Those are a couple of stand out and fairly high profile achievements, but there are many other examples on a smaller scale that most people won’t ever hear about but that nonetheless make a real difference to the lives of refugees and people seeking asylum. Sometimes changing a single paragraph or even a few words in a piece of guidance will significantly improve a person’s life and there are many of examples of these which my team have achieved. Every one of these illustrates the importance of our work and what we can achieve.
What can we expect to see from your team over the coming months/year?
Lots! We are a busy team with a lot of exciting plans.
We will be continuing our campaign to widen the scope of government rules around refugee family reunion – so refugees’ rights to be reunited with family members in the UK. Every day we see the harmful affect these rules have on refugees who are kept apart from family members living overseas. We believe that these rules are currently too restrictive, failing to recognise that refugee families – like many other families – come in all shapes and sizes. There is a Private Members Bill going through parliament on this issue and we are working closely with Angus MacNeil, the MP who brought it about. Alongside this we are trying to raise awareness in the media and amongst our supporters; carried out this research and are in ongoing discussions with the Home Office. Watch this space!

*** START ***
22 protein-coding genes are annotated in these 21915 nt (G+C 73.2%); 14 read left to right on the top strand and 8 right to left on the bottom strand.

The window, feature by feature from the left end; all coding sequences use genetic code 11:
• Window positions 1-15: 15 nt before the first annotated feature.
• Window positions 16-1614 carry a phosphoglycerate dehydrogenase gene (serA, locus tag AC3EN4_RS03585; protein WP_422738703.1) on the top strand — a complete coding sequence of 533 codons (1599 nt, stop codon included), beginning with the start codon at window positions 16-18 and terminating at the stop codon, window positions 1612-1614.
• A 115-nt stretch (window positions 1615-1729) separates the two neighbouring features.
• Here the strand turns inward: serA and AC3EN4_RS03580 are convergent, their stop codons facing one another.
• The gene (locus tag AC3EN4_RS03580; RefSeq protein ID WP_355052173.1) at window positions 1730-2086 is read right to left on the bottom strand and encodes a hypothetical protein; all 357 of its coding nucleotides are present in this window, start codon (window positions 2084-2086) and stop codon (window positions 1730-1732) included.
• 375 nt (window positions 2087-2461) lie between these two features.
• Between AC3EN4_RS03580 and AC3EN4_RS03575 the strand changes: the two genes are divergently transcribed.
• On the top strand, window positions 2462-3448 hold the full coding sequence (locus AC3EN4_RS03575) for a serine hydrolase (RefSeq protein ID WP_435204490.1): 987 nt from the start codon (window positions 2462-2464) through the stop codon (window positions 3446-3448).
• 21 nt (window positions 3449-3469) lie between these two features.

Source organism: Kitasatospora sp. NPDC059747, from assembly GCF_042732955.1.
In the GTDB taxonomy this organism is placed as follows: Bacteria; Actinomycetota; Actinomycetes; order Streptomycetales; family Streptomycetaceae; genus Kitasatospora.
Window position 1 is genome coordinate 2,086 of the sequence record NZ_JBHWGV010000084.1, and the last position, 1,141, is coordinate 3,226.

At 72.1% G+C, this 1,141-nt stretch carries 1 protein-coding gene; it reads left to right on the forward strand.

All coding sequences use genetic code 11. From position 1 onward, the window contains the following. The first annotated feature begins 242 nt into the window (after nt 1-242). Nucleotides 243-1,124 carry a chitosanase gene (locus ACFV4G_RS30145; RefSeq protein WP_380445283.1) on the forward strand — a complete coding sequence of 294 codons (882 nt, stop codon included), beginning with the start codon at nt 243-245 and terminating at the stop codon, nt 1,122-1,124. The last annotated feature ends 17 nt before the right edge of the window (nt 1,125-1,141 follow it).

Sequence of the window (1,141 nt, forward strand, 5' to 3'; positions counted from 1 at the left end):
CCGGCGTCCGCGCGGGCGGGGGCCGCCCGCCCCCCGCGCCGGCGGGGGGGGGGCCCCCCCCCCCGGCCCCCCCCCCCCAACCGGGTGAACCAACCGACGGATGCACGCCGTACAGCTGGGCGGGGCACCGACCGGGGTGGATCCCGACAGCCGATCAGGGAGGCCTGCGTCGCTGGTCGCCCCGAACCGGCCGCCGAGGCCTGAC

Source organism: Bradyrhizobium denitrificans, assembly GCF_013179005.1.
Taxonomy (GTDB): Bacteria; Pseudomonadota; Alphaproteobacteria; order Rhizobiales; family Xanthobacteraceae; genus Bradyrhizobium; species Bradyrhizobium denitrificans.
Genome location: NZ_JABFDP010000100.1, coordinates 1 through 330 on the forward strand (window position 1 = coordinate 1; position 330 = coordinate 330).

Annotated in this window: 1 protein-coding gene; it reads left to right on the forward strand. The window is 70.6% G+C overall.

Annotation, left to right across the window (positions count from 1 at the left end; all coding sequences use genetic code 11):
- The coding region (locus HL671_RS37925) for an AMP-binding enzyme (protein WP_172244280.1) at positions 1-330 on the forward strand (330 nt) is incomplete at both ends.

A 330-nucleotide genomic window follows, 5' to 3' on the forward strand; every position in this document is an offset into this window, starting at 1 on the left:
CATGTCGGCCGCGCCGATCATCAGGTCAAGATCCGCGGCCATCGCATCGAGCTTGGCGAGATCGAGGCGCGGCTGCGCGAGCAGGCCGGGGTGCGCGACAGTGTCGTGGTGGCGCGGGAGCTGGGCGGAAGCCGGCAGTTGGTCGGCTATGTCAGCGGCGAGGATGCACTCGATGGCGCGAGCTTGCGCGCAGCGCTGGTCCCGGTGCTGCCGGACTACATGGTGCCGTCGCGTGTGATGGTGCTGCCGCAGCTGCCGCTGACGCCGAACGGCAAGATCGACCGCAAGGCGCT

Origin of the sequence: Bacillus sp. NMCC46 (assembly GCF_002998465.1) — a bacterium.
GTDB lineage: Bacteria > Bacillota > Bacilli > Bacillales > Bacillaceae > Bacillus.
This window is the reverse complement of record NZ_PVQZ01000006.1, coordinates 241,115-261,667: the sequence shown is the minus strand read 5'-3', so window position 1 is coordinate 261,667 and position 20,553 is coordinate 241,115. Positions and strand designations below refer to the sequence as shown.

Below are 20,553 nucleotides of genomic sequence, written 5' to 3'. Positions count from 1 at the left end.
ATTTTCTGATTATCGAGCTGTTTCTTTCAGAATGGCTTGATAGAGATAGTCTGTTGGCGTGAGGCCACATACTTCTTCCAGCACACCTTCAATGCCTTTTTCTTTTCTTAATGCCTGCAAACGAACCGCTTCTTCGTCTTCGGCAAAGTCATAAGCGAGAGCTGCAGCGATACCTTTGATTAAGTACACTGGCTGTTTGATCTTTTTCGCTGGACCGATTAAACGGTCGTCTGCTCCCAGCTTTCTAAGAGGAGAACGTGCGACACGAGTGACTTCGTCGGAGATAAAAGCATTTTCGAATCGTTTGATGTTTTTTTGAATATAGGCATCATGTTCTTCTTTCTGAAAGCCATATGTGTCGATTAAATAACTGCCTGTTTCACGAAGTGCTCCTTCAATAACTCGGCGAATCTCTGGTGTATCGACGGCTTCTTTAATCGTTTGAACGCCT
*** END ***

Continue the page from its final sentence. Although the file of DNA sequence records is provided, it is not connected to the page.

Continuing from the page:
Another area focuses on the problems faced by people when they are first granted refugee status. Shockingly, due to a system that cuts off refugees’ accommodation and financial support just 28 days after they are granted status, many newly recognised refugees are forced to live hand to mouth, relying on friends, families and sometimes even strangers for the basics they need to survive. Many sleep rough and in hostels for long periods, left destitute when support from the Home Office drops away. We have longed campaigned on this issue and I have been involved in lots of research about it (see here, here and here). Though we have made some progress, the sad truth is that newly recognised refugees are still routinely becoming homeless and destitute. We will be continuing our campaigning on this issue to achieve the change needed to prevent this.
The team itself is changing too. Recently the Refugee Council’s work with Refugee Community Organisations (RCOs) has moved into my directorate, and I’m really excited about a report we are publishing soon which highlights the fantastic work they do to support integration. We will also be developing plans on how to enable RCOs to engage in advocacy work. We have a campaigner joining us soon, so watch out for many more opportunities to join in with our campaigns in the coming year.
How can people help refugees?
I guess first thing first would be to find out more about refugees and people seeking asylum and the work we do to support them. We hold lots of information on our website, such as this really easy to read and digest myth buster.
Or better still, sign this petition and ask the Home Secretary to amend the harmful rules that see refugees separated from their family when they need each other most. It takes just minutes!